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UK sees first black ‘hair code’ to protect employees against discrimination

The Independent logo The Independent 09/12/2020 Sarah Young
Angel Haze et al. posing for the camera © Provided by The Independent

A group of young black activists have launched the UK’s first hair code designed to prevent discrimination based on hair style or texture.

The Halo Collective has launched the “Halo Code”, which asks organisations to commit to celebrating natural hairstyles, rather than penalising students and employees.

“Despite hair being a protected racial characteristic under the law, there is a widely held belief that black hairstyles are inappropriate, unattractive, and unprofessional,” co-founder Edqina Omokaro told the Guardian.

“No one should have to change their natural or protective hairstyle in order to thrive. Together, we will ensure that all black people can learn, work, and live free from hair discrimination.”

The campaign has won the backing of one of the UK’s biggest employers, Unilever, which has pledged to protect its workers from race-based hair discrimination.

The manufacturer, which makes Dove soap and Magnum ice-cream, is the first employer to adopt the code, with more schools and workplaces to be announced in the coming week.  

“We believe the individuality of hair should be celebrated, which is why Unilever UK & Ireland is the first company to support and communicate the Halo Code to its people, and believe it is a vital step in the fight to ensure racial justice and racial equity for the next generation,” says Nikki Comiskey, Dove UKI marketing manager.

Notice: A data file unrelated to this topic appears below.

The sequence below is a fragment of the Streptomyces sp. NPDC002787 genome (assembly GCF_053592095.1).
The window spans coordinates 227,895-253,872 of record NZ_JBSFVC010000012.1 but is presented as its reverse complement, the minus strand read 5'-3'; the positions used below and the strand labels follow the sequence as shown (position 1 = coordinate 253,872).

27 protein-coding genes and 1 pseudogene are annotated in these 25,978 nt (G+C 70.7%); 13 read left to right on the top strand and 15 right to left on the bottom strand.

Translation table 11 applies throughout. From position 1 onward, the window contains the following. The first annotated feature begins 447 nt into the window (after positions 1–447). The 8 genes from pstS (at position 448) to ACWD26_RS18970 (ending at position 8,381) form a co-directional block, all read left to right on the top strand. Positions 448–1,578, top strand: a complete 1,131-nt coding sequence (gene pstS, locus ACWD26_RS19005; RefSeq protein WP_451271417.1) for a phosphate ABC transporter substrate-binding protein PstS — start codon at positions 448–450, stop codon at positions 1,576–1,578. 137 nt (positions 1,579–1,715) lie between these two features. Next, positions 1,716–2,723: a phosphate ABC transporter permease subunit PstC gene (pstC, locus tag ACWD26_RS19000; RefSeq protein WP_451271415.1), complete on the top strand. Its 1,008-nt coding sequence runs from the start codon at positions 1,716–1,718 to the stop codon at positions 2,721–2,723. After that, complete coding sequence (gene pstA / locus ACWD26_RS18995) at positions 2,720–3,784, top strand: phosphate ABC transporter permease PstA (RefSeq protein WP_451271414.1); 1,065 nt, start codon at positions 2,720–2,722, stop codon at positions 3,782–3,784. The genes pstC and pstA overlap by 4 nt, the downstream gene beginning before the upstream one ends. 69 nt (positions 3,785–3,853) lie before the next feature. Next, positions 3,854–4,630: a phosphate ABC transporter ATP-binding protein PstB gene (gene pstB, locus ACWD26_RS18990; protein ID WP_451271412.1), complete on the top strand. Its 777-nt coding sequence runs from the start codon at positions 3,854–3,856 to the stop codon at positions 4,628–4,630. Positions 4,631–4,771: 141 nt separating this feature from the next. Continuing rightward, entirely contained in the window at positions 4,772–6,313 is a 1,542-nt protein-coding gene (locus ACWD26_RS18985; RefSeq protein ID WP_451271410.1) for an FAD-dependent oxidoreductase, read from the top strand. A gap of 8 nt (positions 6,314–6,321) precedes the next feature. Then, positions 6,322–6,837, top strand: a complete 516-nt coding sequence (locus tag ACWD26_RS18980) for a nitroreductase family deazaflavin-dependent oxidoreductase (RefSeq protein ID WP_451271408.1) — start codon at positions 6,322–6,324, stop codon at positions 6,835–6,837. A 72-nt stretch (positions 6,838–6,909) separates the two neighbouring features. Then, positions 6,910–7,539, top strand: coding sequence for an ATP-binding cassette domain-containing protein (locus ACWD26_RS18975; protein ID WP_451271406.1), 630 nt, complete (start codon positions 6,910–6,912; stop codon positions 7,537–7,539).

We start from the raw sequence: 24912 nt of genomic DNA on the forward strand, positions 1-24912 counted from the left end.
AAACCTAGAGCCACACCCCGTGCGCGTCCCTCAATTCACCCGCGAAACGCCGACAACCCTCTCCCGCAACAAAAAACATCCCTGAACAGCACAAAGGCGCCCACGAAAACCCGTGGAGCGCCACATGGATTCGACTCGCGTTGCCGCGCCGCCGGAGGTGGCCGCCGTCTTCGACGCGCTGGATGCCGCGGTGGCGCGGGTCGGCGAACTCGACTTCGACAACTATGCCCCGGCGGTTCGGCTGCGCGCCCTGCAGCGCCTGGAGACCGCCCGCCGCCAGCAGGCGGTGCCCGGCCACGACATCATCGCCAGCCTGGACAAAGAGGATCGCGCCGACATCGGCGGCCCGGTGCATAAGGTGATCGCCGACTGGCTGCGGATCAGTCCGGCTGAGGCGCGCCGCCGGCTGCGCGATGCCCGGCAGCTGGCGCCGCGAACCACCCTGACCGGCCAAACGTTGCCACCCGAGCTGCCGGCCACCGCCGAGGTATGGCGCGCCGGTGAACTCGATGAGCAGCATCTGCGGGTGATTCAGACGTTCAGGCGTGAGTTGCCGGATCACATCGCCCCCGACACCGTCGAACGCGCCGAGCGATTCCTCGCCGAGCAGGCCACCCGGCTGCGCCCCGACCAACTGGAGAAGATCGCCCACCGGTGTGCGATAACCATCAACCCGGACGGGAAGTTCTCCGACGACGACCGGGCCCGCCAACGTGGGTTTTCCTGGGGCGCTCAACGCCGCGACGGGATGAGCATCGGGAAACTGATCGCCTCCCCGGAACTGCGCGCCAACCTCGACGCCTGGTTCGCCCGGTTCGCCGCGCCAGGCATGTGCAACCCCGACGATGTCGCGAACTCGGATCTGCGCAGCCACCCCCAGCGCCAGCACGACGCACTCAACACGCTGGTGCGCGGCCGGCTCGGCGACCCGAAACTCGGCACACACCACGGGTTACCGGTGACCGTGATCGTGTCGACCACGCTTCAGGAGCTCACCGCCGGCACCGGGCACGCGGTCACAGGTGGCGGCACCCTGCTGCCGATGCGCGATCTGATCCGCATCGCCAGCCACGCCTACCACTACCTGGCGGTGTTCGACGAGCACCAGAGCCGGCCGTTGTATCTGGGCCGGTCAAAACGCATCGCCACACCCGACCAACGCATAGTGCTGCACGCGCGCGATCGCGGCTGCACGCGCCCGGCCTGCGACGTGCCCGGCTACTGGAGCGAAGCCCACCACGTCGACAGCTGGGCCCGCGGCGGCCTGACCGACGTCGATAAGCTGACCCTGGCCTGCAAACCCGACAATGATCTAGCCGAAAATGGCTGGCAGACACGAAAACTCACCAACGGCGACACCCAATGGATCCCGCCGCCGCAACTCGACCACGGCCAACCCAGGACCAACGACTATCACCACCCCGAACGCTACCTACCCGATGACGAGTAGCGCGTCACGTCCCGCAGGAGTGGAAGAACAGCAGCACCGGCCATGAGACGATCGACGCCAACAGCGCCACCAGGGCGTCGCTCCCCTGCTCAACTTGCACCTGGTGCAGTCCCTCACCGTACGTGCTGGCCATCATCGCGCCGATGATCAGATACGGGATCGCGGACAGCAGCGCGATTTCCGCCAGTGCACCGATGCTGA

Despite bias against anyone with hairstyles associated with their racial, ethnic, and cultural identities having been illegal in the UK since the Equalities Act became law in 2010, it is still a regular occurrence.

According to a survey by the Halo Collective, one in five black women feel societal pressure to straighten their hair for work and more than half of black students have experienced name calling or uncomfortable questions about their hair at school.

The founders of thee Halo Code said this can result in black people sometimes being “forced to choose between their education or career on the one hand, and their cultural identity and hair health on the other”.

Maurice Mcleod, chief executive of Race On The Agenda, a social policy thinktank, said that hair discrimination is “still worryingly common.”

“People should not be penalised for the hair that naturally grows from their heads,” says Mcleod. “Despite equality legislation, some schools and workplaces still have very fixed ideas about what ‘professional’ hair looks like and all too often, this is from a white European lens.”

Earlier this year, Ruby Williams was awarded a settlement of £8,500 after being repeatedly sent home from school because she had afro hair, which teachers told her was against the uniform policy and could block other pupils from seeing the whiteboard.

In July 2019, California became the first state in the United States to ban the racial discrimination of natural hair in the workplace and in schools, followed by New York.

The new legislation means that it is now illegal to discriminate against students and employees in the workplace due to the way they style their hair.

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